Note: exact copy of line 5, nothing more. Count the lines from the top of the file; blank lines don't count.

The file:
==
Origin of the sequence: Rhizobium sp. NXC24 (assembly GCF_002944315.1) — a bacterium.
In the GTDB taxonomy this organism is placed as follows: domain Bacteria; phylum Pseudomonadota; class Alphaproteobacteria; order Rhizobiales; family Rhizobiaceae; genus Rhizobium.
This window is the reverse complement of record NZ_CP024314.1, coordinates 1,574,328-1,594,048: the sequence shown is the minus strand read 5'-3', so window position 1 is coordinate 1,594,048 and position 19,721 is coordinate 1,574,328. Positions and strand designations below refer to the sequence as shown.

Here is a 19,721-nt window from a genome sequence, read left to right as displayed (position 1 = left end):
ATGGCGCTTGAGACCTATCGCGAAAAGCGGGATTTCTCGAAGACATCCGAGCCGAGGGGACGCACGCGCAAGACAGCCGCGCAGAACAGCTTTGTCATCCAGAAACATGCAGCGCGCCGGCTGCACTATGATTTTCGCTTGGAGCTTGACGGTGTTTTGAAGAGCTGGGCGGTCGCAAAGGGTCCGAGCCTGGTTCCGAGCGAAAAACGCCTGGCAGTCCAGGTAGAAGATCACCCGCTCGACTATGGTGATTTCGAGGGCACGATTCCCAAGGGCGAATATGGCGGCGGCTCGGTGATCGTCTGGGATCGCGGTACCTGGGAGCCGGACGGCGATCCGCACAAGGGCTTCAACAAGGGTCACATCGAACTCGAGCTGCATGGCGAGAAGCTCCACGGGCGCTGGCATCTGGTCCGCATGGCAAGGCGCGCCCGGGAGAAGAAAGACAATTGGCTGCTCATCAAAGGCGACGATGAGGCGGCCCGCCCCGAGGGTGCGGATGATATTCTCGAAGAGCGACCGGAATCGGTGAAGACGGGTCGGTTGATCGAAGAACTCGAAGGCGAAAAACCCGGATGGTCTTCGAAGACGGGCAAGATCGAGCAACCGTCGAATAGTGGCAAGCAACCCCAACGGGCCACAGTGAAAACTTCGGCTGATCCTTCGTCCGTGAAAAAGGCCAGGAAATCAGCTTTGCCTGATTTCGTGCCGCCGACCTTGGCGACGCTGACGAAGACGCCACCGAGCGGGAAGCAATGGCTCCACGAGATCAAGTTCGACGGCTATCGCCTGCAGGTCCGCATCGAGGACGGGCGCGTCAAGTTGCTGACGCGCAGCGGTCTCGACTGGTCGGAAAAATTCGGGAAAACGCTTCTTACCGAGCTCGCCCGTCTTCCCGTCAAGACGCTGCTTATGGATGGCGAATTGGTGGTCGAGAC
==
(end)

ATGGCGCTTGAGACCTATCGCGAAAAGCGGGATTTCTCGAAGACATCCGAGCCGAGGGGACGCACGCGCAAGACAGCCGCGCAGAACAGCTTTGTCATCCAGAAACATGCAGCGCGCCGGCTGCACTATGATTTTCGCTTGGAGCTTGACGGTGTTTTGAAGAGCTGGGCGGTCGCAAAGGGTCCGAGCCTGGTTCCGAGCGAAAAACGCCTGGCAGTCCAGGTAGAAGATCACCCGCTCGACTATGGTGATTTCGAGGGCACGATTCCCAAGGGCGAATATGGCGGCGGCTCGGTGATCGTCTGGGATCGCGGTACCTGGGAGCCGGACGGCGATCCGCACAAGGGCTTCAACAAGGGTCACATCGAACTCGAGCTGCATGGCGAGAAGCTCCACGGGCGCTGGCATCTGGTCCGCATGGCAAGGCGCGCCCGGGAGAAGAAAGACAATTGGCTGCTCATCAAAGGCGACGATGAGGCGGCCCGCCCCGAGGGTGCGGATGATATTCTCGAAGAGCGACCGGAATCGGTGAAGACGGGTCGGTTGATCGAAGAACTCGAAGGCGAAAAACCCGGATGGTCTTCGAAGACGGGCAAGATCGAGCAACCGTCGAATAGTGGCAAGCAACCCCAACGGGCCACAGTGAAAACTTCGGCTGATCCTTCGTCCGTGAAAAAGGCCAGGAAATCAGCTTTGCCTGATTTCGTGCCGCCGACCTTGGCGACGCTGACGAAGACGCCACCGAGCGGGAAGCAATGGCTCCACGAGATCAAGTTCGACGGCTATCGCCTGCAGGTCCGCATCGAGGACGGGCGCGTCAAGTTGCTGACGCGCAGCGGTCTCGACTGGTCGGAAAAATTCGGGAAAACGCTTCTTACCGAGCTCGCCCGTCTTCCCGTCAAGACGCTGCTTATGGATGGCGAATTGGTGGTCGAGAC